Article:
07:00 Camp in Sinnivagge
It’s a beautiful morning, I got out of the sleeping bag about half an hour ago and have just finished my first coffee with coconut oil. The sky was already mostly blue and clear yet the sun still hidden behind Sinnibakti. Soon after the earth had rotated enough for the mountain to have moved and the rays of the morning sun now hit my tent and warms the air inside.
Temperatures outside still clearly indicate that summer is at its end and we’re in the season of fall here in the mountains.
Anyway, being greeted by the sun like this in the morning is not only a great gift from God, it also determines the tour for today. With this weather it would not just be unappreciative but almost heresy to not go for the summit of Kebnekaise. They say that in clear weather one can see 11% of Sweden from up there and this alone is worth some soreness in feet and joints from climbing on rocks and stones. Today they should also be wonderful nice and dry!
I still need to rearrange my equipment and get the last food rations up from the bottom before I leave here. Such a blessing to be able to get that done out here without having to hurry the reorganization process due to bad weather!
Time for another cup of coffee and getting started with this beautiful day!
22:00 Camp near Keb station
What a fantastic hiking day, definitely the physically toughest so far and maybe the toughest of the entire trip. That’s still to be determined!
I got started shortly before 09:00 and followed the stream first northward on the western shore, then, after it started turning eastward I crossed over on the south side. Mostly I stayed on the trail yet some snow fields next to the stream were impossible to resist.
Generally the whole valley was pretty moderate hiking, just constantly uphill which always takes its toll on the hiker.
After reaching the end of Sinnivaggi and starting the climb up the whole action got considerably rougher and the clouds started closing up. Still I decided to go for the summit as I saw a chance of the weather lightening up. Turning sharply uphill to converge with the western trail towards the summit of Kebnekaise carrying me whole backpack admittedly turned out to be brutally challenging. The tour is partly very steep and rather slippery as the stones have been ground into gravel by many feet passing. I motored on slowly and, at times, felt like I’d never reach the end – a feeling greatly enhanced by the clouds closing in even more, lowering the visibility to just 10-15m. It’s just inherently frustrating to not being able to see where one is heading – until making a mental decision not to care any more and just go on. And that’s exactly what I had to do… I knew that sooner or later I’d reach the summit and until I did, I’d just keep putting one foot in front of the other.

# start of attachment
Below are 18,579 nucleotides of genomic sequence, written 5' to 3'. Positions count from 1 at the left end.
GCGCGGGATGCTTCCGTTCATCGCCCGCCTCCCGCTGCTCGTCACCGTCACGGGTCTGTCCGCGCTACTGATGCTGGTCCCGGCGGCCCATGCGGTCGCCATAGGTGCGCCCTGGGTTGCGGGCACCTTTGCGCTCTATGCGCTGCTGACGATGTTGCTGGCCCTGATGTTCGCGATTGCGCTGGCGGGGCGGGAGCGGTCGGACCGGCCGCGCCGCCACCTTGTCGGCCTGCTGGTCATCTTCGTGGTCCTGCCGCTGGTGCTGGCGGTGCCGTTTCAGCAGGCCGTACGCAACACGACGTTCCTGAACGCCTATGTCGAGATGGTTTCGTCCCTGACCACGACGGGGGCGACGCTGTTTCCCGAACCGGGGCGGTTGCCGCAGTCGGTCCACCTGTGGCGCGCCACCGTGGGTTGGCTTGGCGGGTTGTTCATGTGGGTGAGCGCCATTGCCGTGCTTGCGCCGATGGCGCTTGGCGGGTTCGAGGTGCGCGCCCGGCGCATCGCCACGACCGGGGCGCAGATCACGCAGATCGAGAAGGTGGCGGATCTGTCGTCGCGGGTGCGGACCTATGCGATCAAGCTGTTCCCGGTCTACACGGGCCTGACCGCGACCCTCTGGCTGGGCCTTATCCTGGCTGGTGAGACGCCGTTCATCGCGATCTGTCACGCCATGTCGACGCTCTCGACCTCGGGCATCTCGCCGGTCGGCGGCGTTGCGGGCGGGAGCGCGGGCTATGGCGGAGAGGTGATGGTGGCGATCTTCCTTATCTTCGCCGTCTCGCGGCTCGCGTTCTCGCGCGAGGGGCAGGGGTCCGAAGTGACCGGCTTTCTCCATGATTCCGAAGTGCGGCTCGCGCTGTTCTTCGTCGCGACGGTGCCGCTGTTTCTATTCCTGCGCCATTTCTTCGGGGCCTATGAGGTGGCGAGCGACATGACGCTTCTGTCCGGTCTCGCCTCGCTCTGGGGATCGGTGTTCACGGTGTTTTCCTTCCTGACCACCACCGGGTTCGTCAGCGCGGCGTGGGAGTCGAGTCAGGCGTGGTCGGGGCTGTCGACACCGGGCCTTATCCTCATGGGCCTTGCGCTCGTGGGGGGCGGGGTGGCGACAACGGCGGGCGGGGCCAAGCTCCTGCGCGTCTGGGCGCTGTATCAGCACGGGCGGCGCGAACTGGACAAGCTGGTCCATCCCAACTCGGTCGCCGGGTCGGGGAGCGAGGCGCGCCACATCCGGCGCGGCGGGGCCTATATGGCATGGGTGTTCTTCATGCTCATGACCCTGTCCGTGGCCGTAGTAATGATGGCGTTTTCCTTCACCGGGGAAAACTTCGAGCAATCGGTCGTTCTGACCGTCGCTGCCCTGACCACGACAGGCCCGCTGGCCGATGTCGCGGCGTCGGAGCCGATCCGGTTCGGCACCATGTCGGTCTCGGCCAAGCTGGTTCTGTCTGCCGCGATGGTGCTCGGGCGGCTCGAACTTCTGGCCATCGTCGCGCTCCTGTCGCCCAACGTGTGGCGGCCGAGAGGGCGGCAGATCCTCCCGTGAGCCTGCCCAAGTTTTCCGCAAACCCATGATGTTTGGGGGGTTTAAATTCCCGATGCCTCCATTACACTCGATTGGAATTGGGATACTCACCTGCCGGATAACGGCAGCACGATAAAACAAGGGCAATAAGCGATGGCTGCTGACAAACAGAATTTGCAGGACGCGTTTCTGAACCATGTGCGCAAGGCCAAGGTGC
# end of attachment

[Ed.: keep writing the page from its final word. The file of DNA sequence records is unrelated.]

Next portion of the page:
The last climb was on packed snow and ice, I was so grateful for my practice sessions, kicking my boots into the snow, I got during the last days pass crossings.
Finally reaching the highest point in Sweden offered a view resembling the inside of a milk carton – the clouds did not lift or dissolve, yet I had climbed the highest mountain in Sweden carrying all my gear, still weighing 22-23kg (somewhere in the realm of 45-50lbs). And I’d done it on two coffees with coconut oil and some PF dissolved in water, without any real breaks in the way up and still feeling energized and strong!
Down at the safety cabin to get some rest and have a snack I got enough water for a coffee, mixed in some PF and downed a bag of nuts. Shortly after the door opens and a man asked if anyone was hungry.
Turns out the search and rescue people, who came to help the crashed plane in 2012, had returned for a reunion – and they had left over hamburgers. I was easily persuaded to dig in on a few hamburger patties and a bunch of cheese.
Soon thereafter I left the shelter and started the descent, getting the first part done in under an hour, finding some running water and drank a few cups. The rest of the way down was tedious and hard on joints and ligaments, many meters of elevation downhill still to be covered and still no real physical or mental fatigue.
Reaching the area around Keb station just 3:40 after leaving the summit I spent some time finding an acceptable camp site. Late in the day that wasn’t easy, yet my tent fits smaller spots than most and finally I had my place and could go for a coffee.
The hamburgers still had me feeling sustained and my ketone readings were excellent and so I decided to leave dinner for tomorrow and just have a light snack in anticipation of the breakfast tomorrow morning.
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Peace // Claes